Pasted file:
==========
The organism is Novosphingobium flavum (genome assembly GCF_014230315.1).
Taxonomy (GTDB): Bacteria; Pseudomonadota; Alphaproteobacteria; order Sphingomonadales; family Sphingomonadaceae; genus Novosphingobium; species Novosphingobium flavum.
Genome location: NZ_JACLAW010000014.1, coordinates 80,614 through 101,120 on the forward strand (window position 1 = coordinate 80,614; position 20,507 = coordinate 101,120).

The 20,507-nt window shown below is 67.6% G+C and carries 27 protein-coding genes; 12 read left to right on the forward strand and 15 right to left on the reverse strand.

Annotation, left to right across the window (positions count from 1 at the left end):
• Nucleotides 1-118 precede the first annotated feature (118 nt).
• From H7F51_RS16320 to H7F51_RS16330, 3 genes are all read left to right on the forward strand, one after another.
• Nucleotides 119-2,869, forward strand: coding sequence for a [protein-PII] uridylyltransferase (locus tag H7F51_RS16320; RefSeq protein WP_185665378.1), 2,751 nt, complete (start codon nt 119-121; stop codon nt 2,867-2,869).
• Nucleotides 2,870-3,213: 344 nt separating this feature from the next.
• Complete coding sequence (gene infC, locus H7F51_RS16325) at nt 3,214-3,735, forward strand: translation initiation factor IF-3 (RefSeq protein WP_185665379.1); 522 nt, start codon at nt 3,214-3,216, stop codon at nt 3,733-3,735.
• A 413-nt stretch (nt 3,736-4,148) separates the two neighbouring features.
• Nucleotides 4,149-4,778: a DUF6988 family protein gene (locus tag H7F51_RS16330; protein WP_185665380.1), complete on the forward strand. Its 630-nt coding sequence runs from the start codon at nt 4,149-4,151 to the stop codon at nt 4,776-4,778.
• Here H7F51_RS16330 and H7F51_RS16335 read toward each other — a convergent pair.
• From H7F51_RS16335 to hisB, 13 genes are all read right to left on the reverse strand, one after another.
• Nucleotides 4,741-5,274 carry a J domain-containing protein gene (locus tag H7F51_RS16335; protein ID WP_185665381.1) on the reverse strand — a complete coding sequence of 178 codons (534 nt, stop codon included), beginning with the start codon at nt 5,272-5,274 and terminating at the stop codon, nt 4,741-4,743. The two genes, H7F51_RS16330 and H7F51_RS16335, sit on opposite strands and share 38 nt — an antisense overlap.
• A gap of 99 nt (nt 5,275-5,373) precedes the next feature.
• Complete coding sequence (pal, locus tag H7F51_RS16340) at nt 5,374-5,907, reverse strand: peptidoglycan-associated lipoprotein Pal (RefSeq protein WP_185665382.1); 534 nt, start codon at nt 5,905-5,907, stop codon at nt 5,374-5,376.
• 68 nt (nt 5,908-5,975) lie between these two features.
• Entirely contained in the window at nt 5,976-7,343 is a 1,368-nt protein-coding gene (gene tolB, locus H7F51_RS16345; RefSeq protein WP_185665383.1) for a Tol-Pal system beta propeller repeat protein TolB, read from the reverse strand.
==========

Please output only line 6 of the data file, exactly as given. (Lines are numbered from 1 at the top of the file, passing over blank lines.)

• Nucleotides 1-118 precede the first annotated feature (118 nt).